In my last two posts I sneered (and sneered again) at the notion that folks at the top of the professional food chain could ever be replaced by a machine. I was cruising along, secure and happy in my ignorance, when a friend sent me an email.(1) “You better click on this link,” said my friend.

Foolishly, I clicked and was instantly transported to the website of something called Narrative Science, Inc., one of those annoying tech startups, this one launched by a couple of professors at Northwestern. I read through the site with mounting horror.

The good professors, it turns out, had created a platform – let’s call it what the infernal thing is, a machine – that “translates raw data into tangible narratives.” This is professor-speak for a machine that is determined to make Masters of the Universe obsolete.

The way Quill works (I think I have this right) is that it uses artificial intelligence schemes – algorithms – to absorb the essence of massive amounts of data, then converts its “understanding” of the data into prose that human beings can easily understand.

Whoa. This sounds suspiciously like what Master of the Universe do.

As chills began running up and down my spine, I read on, riveted by what appeared to be my own professional obituary. I read somewhere – not on the web site – that Quill is so powerful one of its investors is the CIA itself. That means that Quill can absorb trillions of bits and bites of data and spit out, “Wait ‘til you hear what Angela Merkel said to her husband on the phone about that bozo, François Holland.”

The Narrative Science web site claims that, “Quill gives you the power to move beyond the numbers and leverage true insight.” Insight? From a machine? Isn’t there a law against that? Apparently not! More from the web site: “The resulting content is as good or better than your best analyst, and is produced at a scale and speed only possible with technology.”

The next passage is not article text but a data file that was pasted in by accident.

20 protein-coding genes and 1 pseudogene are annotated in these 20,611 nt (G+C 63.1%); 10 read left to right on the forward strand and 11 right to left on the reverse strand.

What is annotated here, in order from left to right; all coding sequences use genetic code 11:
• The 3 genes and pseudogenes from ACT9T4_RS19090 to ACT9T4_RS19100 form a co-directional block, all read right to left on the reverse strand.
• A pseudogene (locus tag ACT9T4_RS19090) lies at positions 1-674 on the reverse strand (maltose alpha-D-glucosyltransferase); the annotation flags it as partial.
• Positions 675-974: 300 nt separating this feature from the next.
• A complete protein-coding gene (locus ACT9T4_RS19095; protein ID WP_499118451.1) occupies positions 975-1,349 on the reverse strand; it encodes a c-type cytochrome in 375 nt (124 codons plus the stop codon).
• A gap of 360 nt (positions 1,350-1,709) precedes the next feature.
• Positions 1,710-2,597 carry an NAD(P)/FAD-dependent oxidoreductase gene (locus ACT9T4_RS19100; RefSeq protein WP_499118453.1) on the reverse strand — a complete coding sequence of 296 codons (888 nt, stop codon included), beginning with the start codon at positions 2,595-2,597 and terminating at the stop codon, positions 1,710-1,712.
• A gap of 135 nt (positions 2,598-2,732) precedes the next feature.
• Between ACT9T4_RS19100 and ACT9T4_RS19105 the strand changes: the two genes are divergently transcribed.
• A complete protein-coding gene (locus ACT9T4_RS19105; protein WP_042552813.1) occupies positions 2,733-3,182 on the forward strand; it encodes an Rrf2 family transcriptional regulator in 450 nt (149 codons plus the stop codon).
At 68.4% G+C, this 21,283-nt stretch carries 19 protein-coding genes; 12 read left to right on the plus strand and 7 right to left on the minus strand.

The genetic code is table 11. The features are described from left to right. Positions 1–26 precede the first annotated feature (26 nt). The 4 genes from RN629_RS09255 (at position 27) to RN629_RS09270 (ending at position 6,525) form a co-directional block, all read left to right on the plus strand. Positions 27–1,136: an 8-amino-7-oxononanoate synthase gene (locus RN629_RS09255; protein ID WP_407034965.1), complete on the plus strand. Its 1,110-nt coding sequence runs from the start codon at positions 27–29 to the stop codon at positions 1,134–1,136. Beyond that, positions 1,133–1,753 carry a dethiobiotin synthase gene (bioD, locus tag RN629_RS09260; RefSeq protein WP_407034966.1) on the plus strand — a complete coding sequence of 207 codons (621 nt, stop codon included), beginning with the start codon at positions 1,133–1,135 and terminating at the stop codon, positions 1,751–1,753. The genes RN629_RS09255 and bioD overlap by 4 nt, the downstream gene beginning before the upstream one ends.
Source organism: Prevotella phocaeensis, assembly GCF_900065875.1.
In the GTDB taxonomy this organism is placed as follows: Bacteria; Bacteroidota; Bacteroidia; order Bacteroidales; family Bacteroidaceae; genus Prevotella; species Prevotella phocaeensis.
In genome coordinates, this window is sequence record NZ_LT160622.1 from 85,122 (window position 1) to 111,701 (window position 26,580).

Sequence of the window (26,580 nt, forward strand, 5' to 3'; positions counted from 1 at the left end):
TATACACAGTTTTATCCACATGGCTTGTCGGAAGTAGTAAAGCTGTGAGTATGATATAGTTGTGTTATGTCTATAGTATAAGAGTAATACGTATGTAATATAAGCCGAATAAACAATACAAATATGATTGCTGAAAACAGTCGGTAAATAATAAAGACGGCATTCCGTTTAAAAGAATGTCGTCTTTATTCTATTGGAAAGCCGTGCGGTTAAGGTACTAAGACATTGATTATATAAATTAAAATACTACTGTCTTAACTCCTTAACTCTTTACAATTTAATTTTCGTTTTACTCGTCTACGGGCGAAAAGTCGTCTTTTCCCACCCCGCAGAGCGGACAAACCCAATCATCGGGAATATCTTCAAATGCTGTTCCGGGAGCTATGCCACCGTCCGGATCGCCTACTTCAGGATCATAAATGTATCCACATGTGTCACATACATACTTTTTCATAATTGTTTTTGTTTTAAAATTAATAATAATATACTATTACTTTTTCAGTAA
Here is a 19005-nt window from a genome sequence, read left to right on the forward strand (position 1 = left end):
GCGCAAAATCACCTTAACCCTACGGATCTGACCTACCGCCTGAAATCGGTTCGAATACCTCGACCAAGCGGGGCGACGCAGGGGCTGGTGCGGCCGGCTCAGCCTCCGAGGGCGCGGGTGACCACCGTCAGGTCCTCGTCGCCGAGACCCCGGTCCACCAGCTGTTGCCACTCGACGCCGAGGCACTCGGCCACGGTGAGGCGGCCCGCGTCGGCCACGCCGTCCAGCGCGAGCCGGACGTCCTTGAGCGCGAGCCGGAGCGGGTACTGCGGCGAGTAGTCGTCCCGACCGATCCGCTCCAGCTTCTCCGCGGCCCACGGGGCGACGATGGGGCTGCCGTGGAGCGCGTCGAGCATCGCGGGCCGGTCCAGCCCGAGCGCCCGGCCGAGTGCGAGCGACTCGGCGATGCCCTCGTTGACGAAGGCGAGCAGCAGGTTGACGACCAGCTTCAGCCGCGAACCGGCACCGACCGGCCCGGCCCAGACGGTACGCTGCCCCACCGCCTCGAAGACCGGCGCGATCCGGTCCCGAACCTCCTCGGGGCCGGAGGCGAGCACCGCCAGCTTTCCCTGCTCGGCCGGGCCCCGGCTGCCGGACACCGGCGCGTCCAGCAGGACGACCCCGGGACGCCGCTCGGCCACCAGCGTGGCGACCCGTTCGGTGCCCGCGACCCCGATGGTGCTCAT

Hold on here, I must have missed something. Are the good professors talking about replacing the 800-pound gorillas at Lavish Advisors, Inc? Yes! Feast your eyes on this: “Arm your financial advisors with customized portfolio intelligence that prepares them for every client interaction in significantly less time. *** Provide clients with insight and actionable recommendations.” Customized, actionable recommendations? Sayonara, 800-pound gorillas!

As if this isn’t preposterous enough, the web site goes on to assert that a Quill narrative is as insightful and compelling “as if it were written by a skilled writer.” Now, really, that’s beyond the pale. It’s bad enough that the 800-pound gorillas at Lavish Advisors are dead meat, but replacing skilled writers? Skilled writers – not your humble scrivener, of course, but seriously skilled writers – operate at the very apex of human capacity.

These giants absorb what we used to call “human experience” but now refer to as incomprehensibly vast data and non-data (what didn’t happen, like the dog that didn’t bark,(2) is often as important as what did happen) and produce compelling language – prose, poetry, postitos(3) – that enables the rest of us ordinary folks to see farther than we’d seen before. But that was then and this is now: Got Big Data? Got bad understanding? Get Quill.

If Quill is planning to replace skilled writers with a machine, as it nonchalantly plans to do, I say it’s time to make a stand. What would Shakespeare have said? How about Dante? Milton? Danielle Steel? (Ok, forget Danielle Steel.) Would they sit idly by and allow themselves to be replaced by some stupid machine? No!

And don’t think you, hypocrite lecteur, are somehow exempt from being, as the Brits like to say, “made redundant.” No, no, no, the bell is also tolling for all you superlawyers, superexecs, superprofs, superbankers, superdocs, etc., all soon to be consigned to the dustbin of history.(4)